The types of bacteria in your gut today may be different tomorrow, depending on what kinds of food you eat, a new study suggests.
In the study, participants who switched from their normal diet to eating only animal products, including meat, cheese and eggs, saw their gut bacteria change rapidly — within one day.
While the participants were on the animal-based diet, there was an increase within their guts in the types of bacteria that can tolerate bile (a fluid produced by the liver that helps break down fat), and a decrease in bacteria called Firmicutes, which break down plant carbohydrates. [5 Ways Gut Bacteria Affect Your Health]
Gut bacteria also tended to express (or "turn on") different genes during the animal-based diet, ones that would allow them to break down protein. In contrast, the gut bacteria of another group of participants who ate a plant-based diet expressed genes that would allow them to ferment carbohydrates.
The differences between the gut bacteria of the people on the plant-only and animal-only diets "mirrored the differences between herbivorous and carnivorous mammals," the researchers wrote in the study published today (Dec. 11) in the journal Nature.
Researchers knew that a person's diet affects his or her gut bacteria, but it wasn't clear just how quickly this happens.
The researchers said they were surprised by their results. "We weren’t at all sure it was going to happen this quickly in humans," said study researcher Lawrence David, an assistant professor at Duke University's Institute for Genome Sciences and Policy.
The findings suggest "the choices that people make on relatively short time scales … could be affecting the massive bacterial communities that live inside of us," David said.
The study also adds evidence to the idea that human diets — acting through the gut bacteria — influence the risk of certain diseases. People on the animal-based diet had higher levels of a bacterium called Bilophila wadsworthia, which grows in response to bile acids and has been linked with inflammatory bowel disease in mice, according to the study.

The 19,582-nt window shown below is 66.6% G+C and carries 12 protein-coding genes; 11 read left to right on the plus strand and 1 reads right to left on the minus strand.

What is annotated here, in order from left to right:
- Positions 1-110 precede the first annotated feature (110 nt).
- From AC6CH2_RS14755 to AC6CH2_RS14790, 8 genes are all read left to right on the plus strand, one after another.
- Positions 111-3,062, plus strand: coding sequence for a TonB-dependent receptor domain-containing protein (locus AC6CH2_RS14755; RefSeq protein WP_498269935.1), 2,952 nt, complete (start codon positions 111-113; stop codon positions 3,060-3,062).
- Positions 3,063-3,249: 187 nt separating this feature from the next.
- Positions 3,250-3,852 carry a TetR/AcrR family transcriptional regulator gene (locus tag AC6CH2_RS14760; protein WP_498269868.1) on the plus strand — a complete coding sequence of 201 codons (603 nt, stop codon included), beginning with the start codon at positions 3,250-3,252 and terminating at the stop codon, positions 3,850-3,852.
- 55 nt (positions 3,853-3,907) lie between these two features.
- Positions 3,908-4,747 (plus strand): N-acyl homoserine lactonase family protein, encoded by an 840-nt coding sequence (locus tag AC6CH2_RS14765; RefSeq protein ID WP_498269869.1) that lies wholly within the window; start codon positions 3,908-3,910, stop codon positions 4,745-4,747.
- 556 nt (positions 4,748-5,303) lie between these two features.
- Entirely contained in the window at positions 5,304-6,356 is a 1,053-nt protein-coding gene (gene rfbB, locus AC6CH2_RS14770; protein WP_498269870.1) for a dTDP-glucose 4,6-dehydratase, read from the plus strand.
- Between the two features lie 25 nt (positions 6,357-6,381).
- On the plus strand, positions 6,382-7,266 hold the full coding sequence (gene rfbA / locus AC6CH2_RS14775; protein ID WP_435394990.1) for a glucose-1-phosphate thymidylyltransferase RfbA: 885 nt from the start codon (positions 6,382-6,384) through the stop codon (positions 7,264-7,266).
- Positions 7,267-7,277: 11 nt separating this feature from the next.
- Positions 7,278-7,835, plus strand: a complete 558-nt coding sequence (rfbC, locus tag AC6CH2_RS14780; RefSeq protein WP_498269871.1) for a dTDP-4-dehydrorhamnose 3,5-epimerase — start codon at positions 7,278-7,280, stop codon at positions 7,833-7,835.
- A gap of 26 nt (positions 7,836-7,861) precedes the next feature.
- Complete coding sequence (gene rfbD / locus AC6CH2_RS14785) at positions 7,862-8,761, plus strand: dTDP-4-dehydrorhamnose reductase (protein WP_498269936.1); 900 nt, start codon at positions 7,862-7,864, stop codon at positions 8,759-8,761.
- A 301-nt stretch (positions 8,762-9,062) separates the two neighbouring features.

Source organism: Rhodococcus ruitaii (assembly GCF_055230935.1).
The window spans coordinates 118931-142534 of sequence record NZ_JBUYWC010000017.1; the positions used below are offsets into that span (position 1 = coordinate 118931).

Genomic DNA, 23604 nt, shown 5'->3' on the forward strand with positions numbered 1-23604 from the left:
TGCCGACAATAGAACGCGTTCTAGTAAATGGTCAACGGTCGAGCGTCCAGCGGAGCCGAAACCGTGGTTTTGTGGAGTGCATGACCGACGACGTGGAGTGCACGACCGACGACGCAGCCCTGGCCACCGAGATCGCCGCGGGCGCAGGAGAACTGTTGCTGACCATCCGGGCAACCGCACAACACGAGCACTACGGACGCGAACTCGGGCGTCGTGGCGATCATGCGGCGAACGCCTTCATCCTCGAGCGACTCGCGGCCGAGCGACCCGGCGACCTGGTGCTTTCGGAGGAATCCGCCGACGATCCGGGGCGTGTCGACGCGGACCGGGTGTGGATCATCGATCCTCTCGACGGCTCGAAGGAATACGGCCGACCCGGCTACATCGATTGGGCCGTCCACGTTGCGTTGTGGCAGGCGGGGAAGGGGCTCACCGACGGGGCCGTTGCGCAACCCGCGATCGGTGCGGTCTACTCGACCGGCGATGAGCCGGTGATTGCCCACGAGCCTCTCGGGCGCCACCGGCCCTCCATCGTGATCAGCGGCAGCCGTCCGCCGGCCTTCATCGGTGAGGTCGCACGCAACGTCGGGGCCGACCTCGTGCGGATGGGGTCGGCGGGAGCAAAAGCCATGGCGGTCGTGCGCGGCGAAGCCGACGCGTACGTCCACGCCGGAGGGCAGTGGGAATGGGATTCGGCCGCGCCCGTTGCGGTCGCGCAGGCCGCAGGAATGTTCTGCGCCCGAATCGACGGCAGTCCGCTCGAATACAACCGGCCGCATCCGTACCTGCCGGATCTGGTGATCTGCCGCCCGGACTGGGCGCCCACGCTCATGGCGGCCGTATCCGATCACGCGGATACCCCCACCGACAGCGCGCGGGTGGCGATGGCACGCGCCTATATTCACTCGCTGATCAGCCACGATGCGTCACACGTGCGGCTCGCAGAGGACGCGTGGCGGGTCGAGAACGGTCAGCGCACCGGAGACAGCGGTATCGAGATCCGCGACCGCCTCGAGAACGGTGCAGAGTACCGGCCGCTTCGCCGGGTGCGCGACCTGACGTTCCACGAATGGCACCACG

This finding supports a link between dietary fat (from animal fat), bile acids and an increase in growth of microbes that may affect the risk of inflammatory bowel disease, the researchers said.
People who ate the plant-based diet saw fewer changes in the abundance of bacterial species in their gut than people who ate the animal-based diet. This may have, in part, been due to the fact that humans produce bile acids in response to eating animal products, and bile acids, in turn, influence bacterial growth, according to the researchers.
The study included 10 people (six men and four women) ages 21 to 33. One of the participants was a lifelong vegetarian who switched to eating only animal products, such as eggs and cheese (but not meat), for the study. Participants stuck to their diet for five days, and gave stool samples each day for analysis.
While previous studies have looked at changes in gut bacteria in response to diet, most of these collected samples on a weekly or monthly basis, because it is difficult to recruit volunteers willing to give samples daily, David said.
Because the study was small, the researchers are cautious about generalizing their results to the population as a whole. But "the changes we saw appeared to be uniform across these subjects, suggesting that if we were to recruit more people, we would see similar results," David said.
The study was a collaboration between researchers at Duke, Harvard University, Boston Children’s Hospital and the University of California, San Francisco.
Sign up for the Live Science daily newsletter now
Get the world’s most fascinating discoveries delivered straight to your inbox.
Rachael is a Live Science contributor, and was a former channel editor and senior writer for Live Science between 2010 and 2022. She has a master's degree in journalism from New York University's Science, Health and Environmental Reporting Program. She also holds a B.S. in molecular biology and an M.S. in biology from the University of California, San Diego. Her work has appeared in Scienceline, The Washington Post and Scientific American.